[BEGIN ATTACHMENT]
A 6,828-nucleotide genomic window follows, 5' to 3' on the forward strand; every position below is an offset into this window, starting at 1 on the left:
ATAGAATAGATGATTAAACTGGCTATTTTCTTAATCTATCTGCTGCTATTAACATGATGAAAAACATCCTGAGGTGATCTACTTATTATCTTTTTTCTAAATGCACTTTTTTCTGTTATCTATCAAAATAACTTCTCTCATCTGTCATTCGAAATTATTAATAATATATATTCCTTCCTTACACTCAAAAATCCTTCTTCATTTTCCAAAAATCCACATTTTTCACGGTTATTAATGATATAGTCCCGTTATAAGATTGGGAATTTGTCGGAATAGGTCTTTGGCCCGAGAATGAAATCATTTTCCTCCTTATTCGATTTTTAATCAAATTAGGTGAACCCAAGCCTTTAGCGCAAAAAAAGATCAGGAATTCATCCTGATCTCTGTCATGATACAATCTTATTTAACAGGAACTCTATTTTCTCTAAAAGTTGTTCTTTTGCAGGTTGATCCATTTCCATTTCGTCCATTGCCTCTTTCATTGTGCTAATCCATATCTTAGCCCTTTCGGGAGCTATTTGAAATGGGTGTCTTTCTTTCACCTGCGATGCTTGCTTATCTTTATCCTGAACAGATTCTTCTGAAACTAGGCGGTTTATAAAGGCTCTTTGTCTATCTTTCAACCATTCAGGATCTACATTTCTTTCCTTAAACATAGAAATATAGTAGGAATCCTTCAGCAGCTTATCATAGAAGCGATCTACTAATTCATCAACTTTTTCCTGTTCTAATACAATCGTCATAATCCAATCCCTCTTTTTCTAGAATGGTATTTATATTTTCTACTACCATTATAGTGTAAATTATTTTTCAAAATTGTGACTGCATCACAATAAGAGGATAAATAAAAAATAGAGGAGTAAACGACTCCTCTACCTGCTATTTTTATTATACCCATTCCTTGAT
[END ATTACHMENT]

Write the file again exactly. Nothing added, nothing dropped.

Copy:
A 6,828-nucleotide genomic window follows, 5' to 3' on the forward strand; every position below is an offset into this window, starting at 1 on the left:
ATAGAATAGATGATTAAACTGGCTATTTTCTTAATCTATCTGCTGCTATTAACATGATGAAAAACATCCTGAGGTGATCTACTTATTATCTTTTTTCTAAATGCACTTTTTTCTGTTATCTATCAAAATAACTTCTCTCATCTGTCATTCGAAATTATTAATAATATATATTCCTTCCTTACACTCAAAAATCCTTCTTCATTTTCCAAAAATCCACATTTTTCACGGTTATTAATGATATAGTCCCGTTATAAGATTGGGAATTTGTCGGAATAGGTCTTTGGCCCGAGAATGAAATCATTTTCCTCCTTATTCGATTTTTAATCAAATTAGGTGAACCCAAGCCTTTAGCGCAAAAAAAGATCAGGAATTCATCCTGATCTCTGTCATGATACAATCTTATTTAACAGGAACTCTATTTTCTCTAAAAGTTGTTCTTTTGCAGGTTGATCCATTTCCATTTCGTCCATTGCCTCTTTCATTGTGCTAATCCATATCTTAGCCCTTTCGGGAGCTATTTGAAATGGGTGTCTTTCTTTCACCTGCGATGCTTGCTTATCTTTATCCTGAACAGATTCTTCTGAAACTAGGCGGTTTATAAAGGCTCTTTGTCTATCTTTCAACCATTCAGGATCTACATTTCTTTCCTTAAACATAGAAATATAGTAGGAATCCTTCAGCAGCTTATCATAGAAGCGATCTACTAATTCATCAACTTTTTCCTGTTCTAATACAATCGTCATAATCCAATCCCTCTTTTTCTAGAATGGTATTTATATTTTCTACTACCATTATAGTGTAAATTATTTTTCAAAATTGTGACTGCATCACAATAAGAGGATAAATAAAAAATAGAGGAGTAAACGACTCCTCTACCTGCTATTTTTATTATACCCATTCCTTGAT